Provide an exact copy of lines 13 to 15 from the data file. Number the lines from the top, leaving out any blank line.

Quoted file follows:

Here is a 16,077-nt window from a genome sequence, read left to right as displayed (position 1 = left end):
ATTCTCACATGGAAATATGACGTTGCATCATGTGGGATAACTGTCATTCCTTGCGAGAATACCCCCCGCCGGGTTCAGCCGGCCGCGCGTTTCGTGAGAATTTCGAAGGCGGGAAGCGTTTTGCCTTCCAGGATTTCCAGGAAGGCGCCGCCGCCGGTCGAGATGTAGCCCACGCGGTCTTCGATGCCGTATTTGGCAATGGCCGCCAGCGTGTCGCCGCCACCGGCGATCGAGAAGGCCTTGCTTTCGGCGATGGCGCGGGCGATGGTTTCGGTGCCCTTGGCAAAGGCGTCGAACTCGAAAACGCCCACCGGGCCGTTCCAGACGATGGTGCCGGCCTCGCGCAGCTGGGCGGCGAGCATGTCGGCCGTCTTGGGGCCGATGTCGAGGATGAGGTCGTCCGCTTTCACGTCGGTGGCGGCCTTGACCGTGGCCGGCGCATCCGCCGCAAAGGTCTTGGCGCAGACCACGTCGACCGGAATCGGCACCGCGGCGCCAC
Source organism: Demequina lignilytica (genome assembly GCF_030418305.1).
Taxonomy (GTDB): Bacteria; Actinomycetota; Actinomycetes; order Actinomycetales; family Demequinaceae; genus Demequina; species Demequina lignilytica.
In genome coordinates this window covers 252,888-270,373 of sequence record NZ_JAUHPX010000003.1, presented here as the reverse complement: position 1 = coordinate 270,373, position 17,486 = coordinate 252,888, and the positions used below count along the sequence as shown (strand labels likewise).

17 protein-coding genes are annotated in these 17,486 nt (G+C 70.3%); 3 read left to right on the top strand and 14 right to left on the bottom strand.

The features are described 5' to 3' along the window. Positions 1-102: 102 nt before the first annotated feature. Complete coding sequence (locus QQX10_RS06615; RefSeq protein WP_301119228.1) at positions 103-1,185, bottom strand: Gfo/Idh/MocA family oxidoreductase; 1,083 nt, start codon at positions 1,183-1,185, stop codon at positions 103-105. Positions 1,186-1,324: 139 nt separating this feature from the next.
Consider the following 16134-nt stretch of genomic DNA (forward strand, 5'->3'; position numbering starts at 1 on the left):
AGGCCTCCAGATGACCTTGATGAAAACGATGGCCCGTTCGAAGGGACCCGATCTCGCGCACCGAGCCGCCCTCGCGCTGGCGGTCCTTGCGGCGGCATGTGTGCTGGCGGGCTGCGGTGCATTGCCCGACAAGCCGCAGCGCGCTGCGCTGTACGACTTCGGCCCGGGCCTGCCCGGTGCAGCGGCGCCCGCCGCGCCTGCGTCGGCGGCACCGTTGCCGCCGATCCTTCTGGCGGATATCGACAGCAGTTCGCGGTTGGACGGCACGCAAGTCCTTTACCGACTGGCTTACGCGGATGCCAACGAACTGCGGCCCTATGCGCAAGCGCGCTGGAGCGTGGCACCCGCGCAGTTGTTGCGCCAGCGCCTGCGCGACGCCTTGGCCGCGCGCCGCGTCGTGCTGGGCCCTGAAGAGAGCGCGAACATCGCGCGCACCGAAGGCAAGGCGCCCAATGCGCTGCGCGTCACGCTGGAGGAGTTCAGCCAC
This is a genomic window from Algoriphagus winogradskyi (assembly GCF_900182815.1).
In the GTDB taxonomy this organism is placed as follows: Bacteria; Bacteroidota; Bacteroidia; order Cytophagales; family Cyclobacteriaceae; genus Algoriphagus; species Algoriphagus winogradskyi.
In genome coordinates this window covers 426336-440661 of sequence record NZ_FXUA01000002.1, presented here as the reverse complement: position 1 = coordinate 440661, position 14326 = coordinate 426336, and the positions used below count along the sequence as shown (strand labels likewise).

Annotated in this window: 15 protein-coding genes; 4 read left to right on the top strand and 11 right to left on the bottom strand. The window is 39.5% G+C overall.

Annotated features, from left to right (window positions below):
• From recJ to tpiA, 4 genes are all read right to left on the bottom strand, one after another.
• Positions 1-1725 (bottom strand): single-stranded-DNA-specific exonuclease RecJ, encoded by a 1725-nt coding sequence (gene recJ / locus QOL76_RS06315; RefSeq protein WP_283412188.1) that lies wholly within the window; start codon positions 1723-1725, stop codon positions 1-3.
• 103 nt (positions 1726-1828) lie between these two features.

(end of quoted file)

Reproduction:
Annotated in this window: 15 protein-coding genes; 4 read left to right on the top strand and 11 right to left on the bottom strand. The window is 39.5% G+C overall.

Annotated features, from left to right (window positions below):
• From recJ to tpiA, 4 genes are all read right to left on the bottom strand, one after another.